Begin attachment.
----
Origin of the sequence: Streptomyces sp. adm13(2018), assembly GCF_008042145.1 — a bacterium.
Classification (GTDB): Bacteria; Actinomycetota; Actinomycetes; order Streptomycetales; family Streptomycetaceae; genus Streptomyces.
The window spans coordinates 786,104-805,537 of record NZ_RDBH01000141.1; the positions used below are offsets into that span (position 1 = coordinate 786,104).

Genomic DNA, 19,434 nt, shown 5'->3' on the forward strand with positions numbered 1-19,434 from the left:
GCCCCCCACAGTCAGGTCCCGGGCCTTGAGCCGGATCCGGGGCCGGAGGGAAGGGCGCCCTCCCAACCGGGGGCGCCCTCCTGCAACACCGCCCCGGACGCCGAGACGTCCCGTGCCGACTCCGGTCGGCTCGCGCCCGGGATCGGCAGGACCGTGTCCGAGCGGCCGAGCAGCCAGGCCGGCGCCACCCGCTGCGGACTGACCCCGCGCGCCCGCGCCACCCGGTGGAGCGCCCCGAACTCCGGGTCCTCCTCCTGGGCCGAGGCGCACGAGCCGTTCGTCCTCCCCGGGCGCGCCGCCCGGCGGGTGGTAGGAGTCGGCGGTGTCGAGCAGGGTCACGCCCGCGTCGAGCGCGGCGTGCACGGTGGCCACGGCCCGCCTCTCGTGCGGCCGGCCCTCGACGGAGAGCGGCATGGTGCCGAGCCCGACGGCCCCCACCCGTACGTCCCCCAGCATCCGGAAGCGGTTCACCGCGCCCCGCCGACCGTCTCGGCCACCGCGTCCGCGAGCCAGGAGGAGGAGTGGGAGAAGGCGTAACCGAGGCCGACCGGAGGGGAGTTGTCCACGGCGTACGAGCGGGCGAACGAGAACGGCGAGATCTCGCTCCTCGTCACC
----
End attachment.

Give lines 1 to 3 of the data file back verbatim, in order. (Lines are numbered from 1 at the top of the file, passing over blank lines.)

Origin of the sequence: Streptomyces sp. adm13(2018), assembly GCF_008042145.1 — a bacterium.
Classification (GTDB): Bacteria; Actinomycetota; Actinomycetes; order Streptomycetales; family Streptomycetaceae; genus Streptomyces.
The window spans coordinates 786,104-805,537 of record NZ_RDBH01000141.1; the positions used below are offsets into that span (position 1 = coordinate 786,104).